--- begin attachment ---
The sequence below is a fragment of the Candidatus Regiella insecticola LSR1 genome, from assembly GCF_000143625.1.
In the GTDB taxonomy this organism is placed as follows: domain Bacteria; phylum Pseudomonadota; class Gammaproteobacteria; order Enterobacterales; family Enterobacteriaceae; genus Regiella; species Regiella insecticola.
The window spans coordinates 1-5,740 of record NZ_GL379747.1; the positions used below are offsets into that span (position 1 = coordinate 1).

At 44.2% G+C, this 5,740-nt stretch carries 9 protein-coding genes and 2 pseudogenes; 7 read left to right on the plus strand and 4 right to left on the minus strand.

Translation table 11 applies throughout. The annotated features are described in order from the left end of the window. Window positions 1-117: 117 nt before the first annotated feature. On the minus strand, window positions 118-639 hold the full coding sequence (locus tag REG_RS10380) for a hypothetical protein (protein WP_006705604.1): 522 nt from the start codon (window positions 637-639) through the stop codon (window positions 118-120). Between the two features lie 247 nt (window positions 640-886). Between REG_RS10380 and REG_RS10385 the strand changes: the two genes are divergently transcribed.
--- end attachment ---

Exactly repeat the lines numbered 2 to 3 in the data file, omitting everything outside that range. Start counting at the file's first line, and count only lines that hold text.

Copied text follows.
In the GTDB taxonomy this organism is placed as follows: domain Bacteria; phylum Pseudomonadota; class Gammaproteobacteria; order Enterobacterales; family Enterobacteriaceae; genus Regiella; species Regiella insecticola.
The window spans coordinates 1-5,740 of record NZ_GL379747.1; the positions used below are offsets into that span (position 1 = coordinate 1).